Washington state prisons are rethinking a program designed to change inmates’ thinking.
Independent researchers and state officials say the pilot program tested on hundreds of inmates at Eastern Washington’s Coyote Ridge and Airway Heights corrections centers must be restructured before the program can expand.
“The first thing we are going to do is fix the two pilots, Airway and Coyote,” said Dan Pacholke, deputy secretary of the Department of Corrections.
The agency is drawing up a “corrective action plan” based on recommendations in a March report from Washington State University researchers, who said the program did not achieve lasting changes in inmate behavior.
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The report sheds more light on a program that is the subject of a lawsuit by Corrections employees, who allege agency officials falsely labeled it a success.
The program’s goal when it debuted three years ago was to provide, in prison, “cognitive-behavioral services” that Corrections officials said are more typically used around the country to help released inmates cope with life outside prison than inside prison.
The program aims to replace antisocial thinking with empathy, problem solving and self-reflection. It offers rewards for good behavior that have ranged from movie night to ice cream.
“If you fundamentally don’t change someone’s criminal orientation, you can give them a GED or you can train them to be a welder, but if you haven’t somehow kind of undid the thinking process that got them involved in crime to begin with, the intervention’s not going to take as well,” Pacholke said.
Similar programs have seen success elsewhere, researchers say. At one point less than a year into Washington’s experiment, officials announced it was working here, too. The program was paying off with more safety for staff, Pacholke said in an agency blog post that cited 75 percent fewer violent infractions in the cell blocks that housed program participants than in neighboring cell blocks.
Officials today neither fully stand by nor disown that claim, which was questioned in 2013 by two state employees who later sued the Corrections Department saying they were demoted in retaliation. The employees cited a preliminary version of the WSU report to show that agency claims were overblown.
Pacholke said his assessment reflected a ground-level snapshot of what staff were seeing at the time, not the kind of scientific measurement that took WSU years to compile for the final report.
The program needs to change but shows promise, said Corrections Secretary Bernie Warner, who would like to eventually secure funding to expand it statewide.
WSU researchers found inmates learned important skills in the program, even though it has been hampered by staff turnover and even though some staff haven’t yet bought into a philosophy of rehabilitation over punishment.
Researchers also compared nearly 500 inmates enrolled in the program with similar inmates, not just neighbors.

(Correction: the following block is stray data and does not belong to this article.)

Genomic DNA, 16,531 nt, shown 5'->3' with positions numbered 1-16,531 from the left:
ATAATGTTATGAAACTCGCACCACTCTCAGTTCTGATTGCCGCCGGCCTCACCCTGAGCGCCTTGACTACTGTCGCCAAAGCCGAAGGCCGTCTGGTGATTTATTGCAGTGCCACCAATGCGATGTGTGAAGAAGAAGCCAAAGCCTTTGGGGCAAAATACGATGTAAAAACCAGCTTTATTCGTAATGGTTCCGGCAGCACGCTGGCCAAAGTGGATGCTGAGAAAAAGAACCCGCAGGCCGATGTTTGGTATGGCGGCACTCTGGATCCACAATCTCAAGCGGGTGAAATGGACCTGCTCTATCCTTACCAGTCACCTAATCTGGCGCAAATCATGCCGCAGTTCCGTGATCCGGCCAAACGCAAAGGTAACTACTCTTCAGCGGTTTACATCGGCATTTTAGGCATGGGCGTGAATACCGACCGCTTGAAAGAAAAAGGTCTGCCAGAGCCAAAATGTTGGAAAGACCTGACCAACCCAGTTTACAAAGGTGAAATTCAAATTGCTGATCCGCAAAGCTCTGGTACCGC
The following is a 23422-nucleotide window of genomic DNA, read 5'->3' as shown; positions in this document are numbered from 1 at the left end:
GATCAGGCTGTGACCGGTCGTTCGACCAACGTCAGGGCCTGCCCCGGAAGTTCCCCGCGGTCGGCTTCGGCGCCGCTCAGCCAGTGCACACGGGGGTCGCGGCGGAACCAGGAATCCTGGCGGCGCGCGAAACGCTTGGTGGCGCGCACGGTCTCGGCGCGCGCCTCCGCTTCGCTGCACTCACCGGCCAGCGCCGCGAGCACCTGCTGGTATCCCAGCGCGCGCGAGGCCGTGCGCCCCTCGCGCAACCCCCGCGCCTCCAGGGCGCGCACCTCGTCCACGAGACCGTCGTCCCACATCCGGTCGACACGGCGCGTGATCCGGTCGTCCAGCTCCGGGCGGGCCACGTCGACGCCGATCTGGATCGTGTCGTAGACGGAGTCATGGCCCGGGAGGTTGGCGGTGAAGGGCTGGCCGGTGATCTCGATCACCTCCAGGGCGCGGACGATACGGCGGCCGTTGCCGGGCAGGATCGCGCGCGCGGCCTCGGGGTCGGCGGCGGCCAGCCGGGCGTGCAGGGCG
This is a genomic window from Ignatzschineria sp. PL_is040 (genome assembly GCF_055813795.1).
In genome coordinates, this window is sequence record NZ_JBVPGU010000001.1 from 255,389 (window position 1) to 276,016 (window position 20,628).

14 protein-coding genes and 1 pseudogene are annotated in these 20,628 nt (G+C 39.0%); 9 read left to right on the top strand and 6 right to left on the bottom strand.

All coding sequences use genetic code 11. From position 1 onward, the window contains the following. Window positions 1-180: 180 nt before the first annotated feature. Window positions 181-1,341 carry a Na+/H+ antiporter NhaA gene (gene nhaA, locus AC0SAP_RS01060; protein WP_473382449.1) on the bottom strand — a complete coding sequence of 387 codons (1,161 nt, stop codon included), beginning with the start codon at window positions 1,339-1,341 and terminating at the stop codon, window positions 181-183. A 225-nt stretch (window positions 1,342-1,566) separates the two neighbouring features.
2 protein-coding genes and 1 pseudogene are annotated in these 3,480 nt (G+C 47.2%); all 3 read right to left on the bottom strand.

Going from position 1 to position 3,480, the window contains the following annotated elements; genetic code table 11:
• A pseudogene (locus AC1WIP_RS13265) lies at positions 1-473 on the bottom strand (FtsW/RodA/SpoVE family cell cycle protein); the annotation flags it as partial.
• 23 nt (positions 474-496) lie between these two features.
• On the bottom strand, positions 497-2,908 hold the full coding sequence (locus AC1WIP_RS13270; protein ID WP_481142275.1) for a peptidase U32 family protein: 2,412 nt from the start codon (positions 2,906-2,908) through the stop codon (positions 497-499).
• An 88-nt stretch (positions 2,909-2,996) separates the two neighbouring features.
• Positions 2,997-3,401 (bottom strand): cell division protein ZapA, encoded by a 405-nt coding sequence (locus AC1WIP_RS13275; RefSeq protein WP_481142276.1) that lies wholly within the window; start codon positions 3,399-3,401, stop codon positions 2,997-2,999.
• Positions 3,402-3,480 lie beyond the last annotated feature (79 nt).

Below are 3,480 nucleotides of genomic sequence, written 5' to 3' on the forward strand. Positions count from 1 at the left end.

The study found no changes in the program participants’ number of violent infractions. Meanwhile, comparable inmates maintained or even decreased their number of violent infractions, perhaps because some were in more therapeutic settings, researchers suggested.
Participants did show improvement in other areas. Their low-level infractions declined while a comparison group’s stayed the same, or stayed the same while a comparison group’s infractions increased.
All those were short-term outcomes. Researchers also kept tabs on one group of inmates after they finished the program. Two years later, they found the program didn’t have a positive effect on infractions and other measures of inmate behavior.
They linked the stalled progress to the program pulling inmates across the Cascades to take part.
The Corrections Department forced many of the inmates to Airway Heights and Coyote Ridge from Western Washington prisons, where they may have had families and other sources of support.
Afterward, “many of these participants were left idle, likely increasing frustration and displeasure with their current situation,” researchers wrote.
Pacholke said the type of offenders sought for the program were often in Western Washington, while two Eastern Washington prisons were best suited for the program, one with new and up-to-date facilities and one with a history of treating sex offenders.
But the agency will consider changes to both the facilities and inmates involved, Warner said. WSU researchers recommended letting inmates remain close to home.
Researchers also called for the program to be retooled to train inmates with less than two years to go in their sentences, and to let them keep rewards after finishing the program. As currently set up, inmates go into the training with as many as nine years left in prison.
One of the state employees suing over alleged retaliation, Teri Herold-Prayer of Lacey, said the report validates her contention that the program is being used on the wrong inmates.
The Corrections-planned revamp would move the training closer to an inmate’s release date, but it’s not clear how much closer.
Warner said he’s also trying to make prisons safer, so he doesn’t want to shift the program’s full focus to preparing inmates for release. And Pacholke said the training must be balanced with drug treatment, sex offender therapy and other programs an inmate may need as his date of freedom nears.